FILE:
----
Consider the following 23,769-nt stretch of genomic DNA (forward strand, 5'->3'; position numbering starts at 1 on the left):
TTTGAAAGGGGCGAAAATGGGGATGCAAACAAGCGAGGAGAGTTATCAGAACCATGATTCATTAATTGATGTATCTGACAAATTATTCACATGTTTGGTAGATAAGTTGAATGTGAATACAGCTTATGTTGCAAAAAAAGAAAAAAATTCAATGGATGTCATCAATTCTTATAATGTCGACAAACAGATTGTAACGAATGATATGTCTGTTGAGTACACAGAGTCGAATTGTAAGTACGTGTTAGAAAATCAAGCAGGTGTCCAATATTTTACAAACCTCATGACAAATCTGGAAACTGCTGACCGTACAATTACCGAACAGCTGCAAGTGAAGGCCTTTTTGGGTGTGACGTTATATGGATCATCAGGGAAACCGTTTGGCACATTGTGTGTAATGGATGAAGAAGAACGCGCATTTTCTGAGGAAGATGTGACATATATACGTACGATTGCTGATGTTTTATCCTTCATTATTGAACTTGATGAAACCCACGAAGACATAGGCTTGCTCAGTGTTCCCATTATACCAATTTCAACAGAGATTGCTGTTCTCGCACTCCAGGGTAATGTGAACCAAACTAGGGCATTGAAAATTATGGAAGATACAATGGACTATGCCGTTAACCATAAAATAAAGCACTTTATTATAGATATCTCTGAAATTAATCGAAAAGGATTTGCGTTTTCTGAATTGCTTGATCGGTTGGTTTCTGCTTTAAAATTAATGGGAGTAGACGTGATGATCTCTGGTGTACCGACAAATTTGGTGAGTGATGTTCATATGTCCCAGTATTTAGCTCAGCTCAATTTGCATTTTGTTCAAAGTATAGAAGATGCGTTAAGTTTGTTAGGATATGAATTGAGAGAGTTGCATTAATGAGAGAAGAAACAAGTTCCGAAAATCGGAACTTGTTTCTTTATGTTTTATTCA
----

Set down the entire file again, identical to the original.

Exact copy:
Consider the following 23,769-nt stretch of genomic DNA (forward strand, 5'->3'; position numbering starts at 1 on the left):
TTTGAAAGGGGCGAAAATGGGGATGCAAACAAGCGAGGAGAGTTATCAGAACCATGATTCATTAATTGATGTATCTGACAAATTATTCACATGTTTGGTAGATAAGTTGAATGTGAATACAGCTTATGTTGCAAAAAAAGAAAAAAATTCAATGGATGTCATCAATTCTTATAATGTCGACAAACAGATTGTAACGAATGATATGTCTGTTGAGTACACAGAGTCGAATTGTAAGTACGTGTTAGAAAATCAAGCAGGTGTCCAATATTTTACAAACCTCATGACAAATCTGGAAACTGCTGACCGTACAATTACCGAACAGCTGCAAGTGAAGGCCTTTTTGGGTGTGACGTTATATGGATCATCAGGGAAACCGTTTGGCACATTGTGTGTAATGGATGAAGAAGAACGCGCATTTTCTGAGGAAGATGTGACATATATACGTACGATTGCTGATGTTTTATCCTTCATTATTGAACTTGATGAAACCCACGAAGACATAGGCTTGCTCAGTGTTCCCATTATACCAATTTCAACAGAGATTGCTGTTCTCGCACTCCAGGGTAATGTGAACCAAACTAGGGCATTGAAAATTATGGAAGATACAATGGACTATGCCGTTAACCATAAAATAAAGCACTTTATTATAGATATCTCTGAAATTAATCGAAAAGGATTTGCGTTTTCTGAATTGCTTGATCGGTTGGTTTCTGCTTTAAAATTAATGGGAGTAGACGTGATGATCTCTGGTGTACCGACAAATTTGGTGAGTGATGTTCATATGTCCCAGTATTTAGCTCAGCTCAATTTGCATTTTGTTCAAAGTATAGAAGATGCGTTAAGTTTGTTAGGATATGAATTGAGAGAGTTGCATTAATGAGAGAAGAAACAAGTTCCGAAAATCGGAACTTGTTTCTTTATGTTTTATTCA